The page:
Your Brain on Chocolate and Taxes
Two economists and a cognitive psychologist at the University of Oregon conducted a study that found some people really don’t mind paying taxes. The study participants were given $100 each and told that they had to pay a portion of the money as a tax to a local food bank. A machine studied which of their brain regions were tapped as they did this.
When the students paid the tax, two regions of their brains — the caudate nucleus and the nucleus accumbens — lit up. The researchers then asked the students if they would like to contribute even more money to the food pantry. The same regions of the brain lit up brighter and larger when the students gave voluntarily. Incidentally, these areas also light up when people eat chocolate or see friends. The research findings concluded that when people know their money is going to a good cause, whether it’s mandated or voluntary, they get a “warm glow.”
Whether or not you get that warm glow when you pay your taxes, you may be wondering about your current tax situation. Here are some ideas that may help you gain a better idea of where you stand:
• Review your income verifying proper taxes are withheld. If you have multiple jobs you will need to consult your CPA to adjust withholding to avoid penalties for underpayment of taxes, or overpayment of FICA taxes.
• Organize your paperwork for tax return preparation. Locate all necessary receipts and proofs of deductions as well as W-2 forms and 1099 misc. income forms.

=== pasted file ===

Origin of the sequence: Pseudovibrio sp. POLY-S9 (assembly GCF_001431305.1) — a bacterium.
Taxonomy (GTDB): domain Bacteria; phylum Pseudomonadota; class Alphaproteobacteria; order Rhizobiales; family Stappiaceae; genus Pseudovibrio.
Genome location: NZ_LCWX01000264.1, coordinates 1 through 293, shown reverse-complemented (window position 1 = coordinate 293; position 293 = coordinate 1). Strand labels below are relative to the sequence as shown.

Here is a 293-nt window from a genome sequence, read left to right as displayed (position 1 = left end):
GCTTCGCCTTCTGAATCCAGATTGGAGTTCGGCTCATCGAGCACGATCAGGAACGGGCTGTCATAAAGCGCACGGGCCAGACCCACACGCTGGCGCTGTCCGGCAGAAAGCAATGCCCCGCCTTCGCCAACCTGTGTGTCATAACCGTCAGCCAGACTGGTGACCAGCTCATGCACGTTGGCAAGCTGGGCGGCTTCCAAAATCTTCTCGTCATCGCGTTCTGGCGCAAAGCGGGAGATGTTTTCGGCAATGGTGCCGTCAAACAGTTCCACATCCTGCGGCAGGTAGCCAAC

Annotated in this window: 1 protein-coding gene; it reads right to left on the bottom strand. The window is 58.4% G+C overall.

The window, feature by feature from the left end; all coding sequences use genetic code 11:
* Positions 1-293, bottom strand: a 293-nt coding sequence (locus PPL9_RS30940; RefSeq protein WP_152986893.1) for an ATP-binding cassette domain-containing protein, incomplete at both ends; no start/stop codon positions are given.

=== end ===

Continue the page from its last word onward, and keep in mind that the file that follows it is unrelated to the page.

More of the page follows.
• Maximize your contributions to your 401(k)/403(b) or other retirement plans to reduce your taxable income.
• Review your withholding if you are receiving a large tax refund annually. Perhaps you have a better use for that cash monthly, as the IRS does not pay interest on your money they hold all year.
• Review your portfolio―taking tax losses you can harvest to create capital losses that you could potentially carry forward. Many of the portfolio managers we work with will do this as part of their overall strategy.
• Plan the charitable donations you intend to make, and when you make them, be sure to get proof in the form of a receipt, regardless of how small or large the donation is, in case of a future audit as canceled checks are no longer acceptable as proof.
• Look for tax breaks―If you need to renovate your home you might get some tax relief. If you open a home equity line of credit to pay for these items, the interest may be tax-deductible. And, if you buy a hybrid or electric car, make energy-efficient improvements, or add solar, wind or geo-thermal energy systems there may be tax incentives, both state and federal.
Consider consulting with Third Eye Associates, Ltd for tax planning for 2017.
This material has been provided for general informational purposes only and does not constitute either tax or legal advice. You may wish to consult a professional tax advisor or a lawyer.
IRS CIRCULAR 230 DISCLOSURE: To ensure compliance with requirements imposed by the IRS, we inform you that any U.S. tax advice contained in this communication is not intended or written to be used, and cannot be used, for the purpose of (i) avoiding penalties under the Internal Revenue Code; or (ii) promoting, marketing, or recommending to another party any transaction or matter addressed herein.